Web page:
How to Order, Eat, and Return Soba Deliveries
This post is also available in 日本語
Soba (buckwheat noodles) are a traditional Japanese noodle dish. They are served at a wide range of restaurants, such as restaurants where they are prepared traditionally from buckwheat flour, to fast food-type eateries where they use pre-cooked noodles to provide you with your meal in a short period of time. There are also restaurants that will deliver the soba to your home. On this occasion, I would like to introduce you to soba restaurant delivery services.
What is soba?
This is a noodle dish made from soba flour (buckwheat flour: flour ground from the buckwheat’s seed). Generally, it is made from a blend of soba flour and common flour, and blends with at least 30% of soba flour included are referred to as soba. With a blend of 80% buckwheat flour and 20% common flour it is referred to as “Nihachi Soba”, and soba made with only buckwheat flour is referred to “Juwari Soba” or “Towari Soba”. The texture and taste also differ depending on the ratio of buckwheat. There are also differences based on the type of buckwheat flour. (Read this is conjunction with the “Difference between Japanese food ‘Soba’ and ‘Udon’“)
Method of ordering
If you are in the delivery area of stores that offer such services, they will deliver the soba to you. You can contact the soba restaurant directly by telephone or order from a website or app, such as Demae-kan or Uber Eats. Please note that there may be a minimum order.
For most menu items in a soba restaurant, you can order either hot or cold soba. There are also restaurants where you can choose udon to eat with the same ingredients. When ordering, in addition to saying that menu name, you should also specify “hot or cold” and “soba or udon”.
How to eat the soba when it is delivered
If you order cold soba, it sometimes comes with “Soba-tokkuri” (bottle) or “Soba-choko” (cup). With “Soba-tokkuri” some dipping sauce will come with it. The dipping sauce in “Soba-tokkuri” is placed in a “Soba-choko”, and you eat the soba while dipping it in the sauce. In case there is a “Soba-tokkuri” or “Soba-choko”, you should not put the dipping sauce directly in the container full of soba.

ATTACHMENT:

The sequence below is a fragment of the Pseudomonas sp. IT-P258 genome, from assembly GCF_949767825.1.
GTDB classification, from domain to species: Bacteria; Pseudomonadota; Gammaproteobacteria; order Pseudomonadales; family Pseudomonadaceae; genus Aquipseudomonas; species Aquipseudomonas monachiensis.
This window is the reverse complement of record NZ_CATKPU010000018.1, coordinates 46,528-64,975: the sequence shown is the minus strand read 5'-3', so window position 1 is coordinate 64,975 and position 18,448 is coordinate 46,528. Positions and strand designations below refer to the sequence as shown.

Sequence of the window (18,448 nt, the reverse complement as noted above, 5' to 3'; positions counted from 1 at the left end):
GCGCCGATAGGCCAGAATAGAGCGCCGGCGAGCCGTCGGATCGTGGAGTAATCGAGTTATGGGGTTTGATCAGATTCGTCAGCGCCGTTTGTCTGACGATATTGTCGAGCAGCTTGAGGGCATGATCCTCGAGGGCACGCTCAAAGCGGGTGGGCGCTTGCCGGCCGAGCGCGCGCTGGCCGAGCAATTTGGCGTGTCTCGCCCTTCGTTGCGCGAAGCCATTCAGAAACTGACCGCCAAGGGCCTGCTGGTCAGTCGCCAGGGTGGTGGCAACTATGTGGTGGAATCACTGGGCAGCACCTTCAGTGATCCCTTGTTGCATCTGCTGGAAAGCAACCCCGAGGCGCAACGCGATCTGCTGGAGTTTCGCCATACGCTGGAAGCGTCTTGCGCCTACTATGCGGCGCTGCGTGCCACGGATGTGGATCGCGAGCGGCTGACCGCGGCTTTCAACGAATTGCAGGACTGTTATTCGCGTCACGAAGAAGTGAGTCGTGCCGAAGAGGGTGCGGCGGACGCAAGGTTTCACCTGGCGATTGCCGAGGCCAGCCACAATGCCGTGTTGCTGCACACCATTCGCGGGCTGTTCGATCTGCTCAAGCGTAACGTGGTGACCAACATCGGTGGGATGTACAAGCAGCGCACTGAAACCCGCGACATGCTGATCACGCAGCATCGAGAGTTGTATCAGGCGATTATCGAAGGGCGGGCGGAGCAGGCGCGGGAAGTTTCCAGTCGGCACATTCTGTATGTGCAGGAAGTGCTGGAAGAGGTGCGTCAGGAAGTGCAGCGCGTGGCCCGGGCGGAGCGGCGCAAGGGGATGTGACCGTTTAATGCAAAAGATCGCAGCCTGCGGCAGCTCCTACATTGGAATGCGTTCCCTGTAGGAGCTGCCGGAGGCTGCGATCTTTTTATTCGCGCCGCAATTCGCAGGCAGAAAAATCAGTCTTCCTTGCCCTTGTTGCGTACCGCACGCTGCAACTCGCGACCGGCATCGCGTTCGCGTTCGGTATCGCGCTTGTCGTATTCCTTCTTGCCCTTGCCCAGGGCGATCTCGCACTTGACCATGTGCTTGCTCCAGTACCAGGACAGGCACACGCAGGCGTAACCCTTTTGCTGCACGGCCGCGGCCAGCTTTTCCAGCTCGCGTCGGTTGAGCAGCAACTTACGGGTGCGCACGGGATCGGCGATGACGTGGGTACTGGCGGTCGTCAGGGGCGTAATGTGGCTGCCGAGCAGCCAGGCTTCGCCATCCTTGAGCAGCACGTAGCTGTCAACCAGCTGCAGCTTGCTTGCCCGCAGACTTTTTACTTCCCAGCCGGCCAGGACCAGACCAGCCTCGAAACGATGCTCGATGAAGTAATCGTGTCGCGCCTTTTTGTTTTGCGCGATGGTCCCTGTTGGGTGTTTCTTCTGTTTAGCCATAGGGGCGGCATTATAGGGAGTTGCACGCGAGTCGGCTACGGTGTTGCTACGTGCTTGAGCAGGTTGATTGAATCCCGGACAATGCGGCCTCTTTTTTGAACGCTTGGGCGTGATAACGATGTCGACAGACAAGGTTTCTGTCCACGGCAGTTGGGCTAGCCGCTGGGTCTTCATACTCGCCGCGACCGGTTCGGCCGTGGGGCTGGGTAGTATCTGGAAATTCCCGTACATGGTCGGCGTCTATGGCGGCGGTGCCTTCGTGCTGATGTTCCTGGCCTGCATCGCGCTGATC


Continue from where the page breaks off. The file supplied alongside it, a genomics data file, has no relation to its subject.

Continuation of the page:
How to return the dishes
The soba may come in a disposable container or in a normal container. In case it arrives in a normal container, after gently washing the dishes, you can place them in front of your door in a place that is easy to find. Several days later, the shop will come around to collect them. In case of auto-lock doors, they will come to your entrance, or you can place them in the specified collection place in a condominium.
How to choose from the menu (types of soba)
The menu differs greatly depending on the restaurant, but I will introduce you to the classic menu items.
“Kake-soba” is soba placed in a “Donburi” (Japanese bowl: deep and thick bowl), with dipping sauce poured over it. “Mori-soba”, on the other hand, involves dipping cold soba into a “Soba-choko”. “Mori-soba” placed into a colander is referred to as “Zaru-soba”, and when it is in a “seiro” (steaming basket), it is referred to as “Seiro soba”. There are differences other than in containers depending on the restaurant. “Zaru-soba” and “Seiro-soba” tend to be more expensive than “Mori-soba”. There are also difference in whether spices and condiments are added, and what type of sauce is used.
Menu items with other ingredients
Generally, the names of soba menu items use the names of the ingredients. There are some distinctive naming methods, but many are the same in udon restaurants, so you should try to remember them.
- Kitsune: Sweet boiled “Abura-age” (fried soybean curd)
- Tanuki: Tenkasu/Agedama (Tempura bits)
- Ten: Tempura
- Tororo: Grated yams
When raw duck or chicken eggs are present, these can be mixed in with the “tororo”.
- Tsukimi: Raw egg
- Chikara: Mochi (rice cake)
- Nanban: Japanese leek
There are also “Kamo-nanban” with duck meat added, “Tori-nanban” with chicken added, and “Curry nanban” with curry added.
- Oroshi: Grated giant radish
Other menu items
- Single items: Tempura or “tororo” etc.
- Donburi (Rice): Tendon or Katsudon, or curry with rice etc.
- Itawasa: This is a dish in which “Kamaboko” (dried fish paste) is thinly cut, and eat with wasabi and soy sauce
- Dengaku: This is a dish in which Konjac is pierced with a skewer, boiled, and eaten with miso paste
- What are “Wagara (traditional Japanese patterns)”? Meaning and Prayers Accompanying the Main Japanese Patterns
- Types of Sushi and Its History
- Easily Explained. What is “Furusato Nozei”?
- Katakana words, what do they mean? “Icons, remote controls, computers…”
- [2021 | Tokyo] Four Japanese language schools recommended